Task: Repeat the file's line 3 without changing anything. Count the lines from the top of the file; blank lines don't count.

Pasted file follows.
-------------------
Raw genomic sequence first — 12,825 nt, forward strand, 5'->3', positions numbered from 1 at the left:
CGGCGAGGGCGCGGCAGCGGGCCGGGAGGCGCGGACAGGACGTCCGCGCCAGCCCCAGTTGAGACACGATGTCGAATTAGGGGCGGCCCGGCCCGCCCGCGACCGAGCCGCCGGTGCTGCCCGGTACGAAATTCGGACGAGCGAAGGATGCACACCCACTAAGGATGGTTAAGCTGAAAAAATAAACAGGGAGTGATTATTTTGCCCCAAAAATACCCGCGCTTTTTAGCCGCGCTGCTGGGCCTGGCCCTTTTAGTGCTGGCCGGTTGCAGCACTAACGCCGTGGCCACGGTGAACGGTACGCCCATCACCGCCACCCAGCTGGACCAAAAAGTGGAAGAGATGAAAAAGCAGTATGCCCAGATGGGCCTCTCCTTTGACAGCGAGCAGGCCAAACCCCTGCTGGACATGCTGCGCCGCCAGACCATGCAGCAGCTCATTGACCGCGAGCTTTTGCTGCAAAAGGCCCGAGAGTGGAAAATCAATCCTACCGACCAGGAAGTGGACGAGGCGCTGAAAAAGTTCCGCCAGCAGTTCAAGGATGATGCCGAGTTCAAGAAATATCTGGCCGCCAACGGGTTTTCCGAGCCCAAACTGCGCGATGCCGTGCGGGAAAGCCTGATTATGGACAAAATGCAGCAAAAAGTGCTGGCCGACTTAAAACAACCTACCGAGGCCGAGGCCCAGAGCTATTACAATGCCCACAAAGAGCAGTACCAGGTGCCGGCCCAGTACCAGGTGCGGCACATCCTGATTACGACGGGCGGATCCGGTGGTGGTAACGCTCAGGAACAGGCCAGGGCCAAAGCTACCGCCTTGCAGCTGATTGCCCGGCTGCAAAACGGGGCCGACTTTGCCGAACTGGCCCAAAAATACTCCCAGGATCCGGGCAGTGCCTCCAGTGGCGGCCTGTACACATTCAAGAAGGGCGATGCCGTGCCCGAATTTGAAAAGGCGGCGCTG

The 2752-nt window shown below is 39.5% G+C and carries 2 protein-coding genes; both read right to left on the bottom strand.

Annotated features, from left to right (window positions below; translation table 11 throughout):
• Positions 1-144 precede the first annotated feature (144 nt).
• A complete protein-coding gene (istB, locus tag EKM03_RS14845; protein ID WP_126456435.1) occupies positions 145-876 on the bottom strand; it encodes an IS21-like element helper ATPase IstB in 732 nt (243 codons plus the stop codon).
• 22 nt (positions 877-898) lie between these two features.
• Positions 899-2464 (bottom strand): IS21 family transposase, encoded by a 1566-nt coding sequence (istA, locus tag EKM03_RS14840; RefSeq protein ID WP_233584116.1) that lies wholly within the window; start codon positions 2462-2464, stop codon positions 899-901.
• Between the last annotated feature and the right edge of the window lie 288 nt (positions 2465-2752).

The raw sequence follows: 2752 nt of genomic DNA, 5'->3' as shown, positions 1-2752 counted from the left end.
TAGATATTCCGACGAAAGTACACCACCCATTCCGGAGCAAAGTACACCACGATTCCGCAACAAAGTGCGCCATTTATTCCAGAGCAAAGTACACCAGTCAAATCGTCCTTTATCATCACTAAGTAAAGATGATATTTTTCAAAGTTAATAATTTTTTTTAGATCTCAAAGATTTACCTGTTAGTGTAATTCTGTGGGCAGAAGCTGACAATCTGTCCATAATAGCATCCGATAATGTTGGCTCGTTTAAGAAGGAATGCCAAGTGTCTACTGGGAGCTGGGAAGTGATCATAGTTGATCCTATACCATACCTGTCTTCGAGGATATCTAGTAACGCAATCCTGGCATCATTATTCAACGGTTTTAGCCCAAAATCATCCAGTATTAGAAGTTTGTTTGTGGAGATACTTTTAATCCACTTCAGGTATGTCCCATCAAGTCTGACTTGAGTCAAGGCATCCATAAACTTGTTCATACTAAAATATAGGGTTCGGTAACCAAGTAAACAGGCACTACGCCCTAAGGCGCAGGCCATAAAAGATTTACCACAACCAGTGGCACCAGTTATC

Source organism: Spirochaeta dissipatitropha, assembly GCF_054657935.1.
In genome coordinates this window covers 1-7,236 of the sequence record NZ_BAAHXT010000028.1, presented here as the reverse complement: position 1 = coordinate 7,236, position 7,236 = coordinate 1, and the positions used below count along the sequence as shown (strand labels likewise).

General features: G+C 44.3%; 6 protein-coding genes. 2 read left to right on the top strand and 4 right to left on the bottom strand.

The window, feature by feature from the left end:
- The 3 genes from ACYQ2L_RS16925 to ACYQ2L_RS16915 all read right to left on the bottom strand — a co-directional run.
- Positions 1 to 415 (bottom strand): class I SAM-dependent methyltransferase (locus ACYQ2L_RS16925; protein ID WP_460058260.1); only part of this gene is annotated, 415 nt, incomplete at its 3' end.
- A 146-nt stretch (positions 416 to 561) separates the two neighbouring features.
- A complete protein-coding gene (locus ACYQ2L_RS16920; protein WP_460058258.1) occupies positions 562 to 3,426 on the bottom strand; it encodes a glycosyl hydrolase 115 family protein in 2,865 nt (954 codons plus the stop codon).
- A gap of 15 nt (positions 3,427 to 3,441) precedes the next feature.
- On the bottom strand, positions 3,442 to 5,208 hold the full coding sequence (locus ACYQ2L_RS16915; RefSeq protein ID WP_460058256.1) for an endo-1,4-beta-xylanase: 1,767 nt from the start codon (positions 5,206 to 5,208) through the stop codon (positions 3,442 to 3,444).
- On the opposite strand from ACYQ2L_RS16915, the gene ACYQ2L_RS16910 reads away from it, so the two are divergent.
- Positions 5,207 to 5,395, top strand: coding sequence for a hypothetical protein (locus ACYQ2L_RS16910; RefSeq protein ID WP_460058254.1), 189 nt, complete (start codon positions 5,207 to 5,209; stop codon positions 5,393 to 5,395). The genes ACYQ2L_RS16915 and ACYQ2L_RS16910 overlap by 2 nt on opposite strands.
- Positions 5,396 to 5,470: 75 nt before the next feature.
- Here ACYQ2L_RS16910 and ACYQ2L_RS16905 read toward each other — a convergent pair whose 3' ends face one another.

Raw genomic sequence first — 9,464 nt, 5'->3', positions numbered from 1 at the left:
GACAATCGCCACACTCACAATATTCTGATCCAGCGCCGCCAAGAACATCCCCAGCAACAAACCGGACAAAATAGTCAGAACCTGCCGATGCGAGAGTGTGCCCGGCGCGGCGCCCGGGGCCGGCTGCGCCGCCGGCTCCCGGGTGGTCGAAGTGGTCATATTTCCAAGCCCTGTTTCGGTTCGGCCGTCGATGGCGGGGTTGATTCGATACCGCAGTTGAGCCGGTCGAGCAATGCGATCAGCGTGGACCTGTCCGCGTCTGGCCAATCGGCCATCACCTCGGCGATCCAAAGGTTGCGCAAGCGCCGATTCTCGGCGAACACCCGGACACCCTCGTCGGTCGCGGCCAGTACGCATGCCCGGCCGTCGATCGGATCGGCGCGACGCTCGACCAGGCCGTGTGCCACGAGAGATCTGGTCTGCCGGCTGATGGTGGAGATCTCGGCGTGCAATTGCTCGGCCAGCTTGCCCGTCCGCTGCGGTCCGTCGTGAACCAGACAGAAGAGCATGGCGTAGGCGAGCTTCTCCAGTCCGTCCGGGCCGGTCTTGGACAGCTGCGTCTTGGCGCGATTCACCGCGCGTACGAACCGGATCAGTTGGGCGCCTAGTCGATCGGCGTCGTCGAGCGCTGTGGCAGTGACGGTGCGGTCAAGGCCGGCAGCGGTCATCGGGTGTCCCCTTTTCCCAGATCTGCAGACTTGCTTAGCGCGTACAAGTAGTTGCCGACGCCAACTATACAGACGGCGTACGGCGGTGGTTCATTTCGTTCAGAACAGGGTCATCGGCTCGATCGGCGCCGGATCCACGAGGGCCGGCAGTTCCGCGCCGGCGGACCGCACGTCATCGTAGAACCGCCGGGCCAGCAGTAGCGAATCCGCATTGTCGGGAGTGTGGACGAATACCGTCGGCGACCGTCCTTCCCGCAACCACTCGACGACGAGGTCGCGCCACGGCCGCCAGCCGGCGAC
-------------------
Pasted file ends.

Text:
The 2752-nt window shown below is 39.5% G+C and carries 2 protein-coding genes; both read right to left on the bottom strand.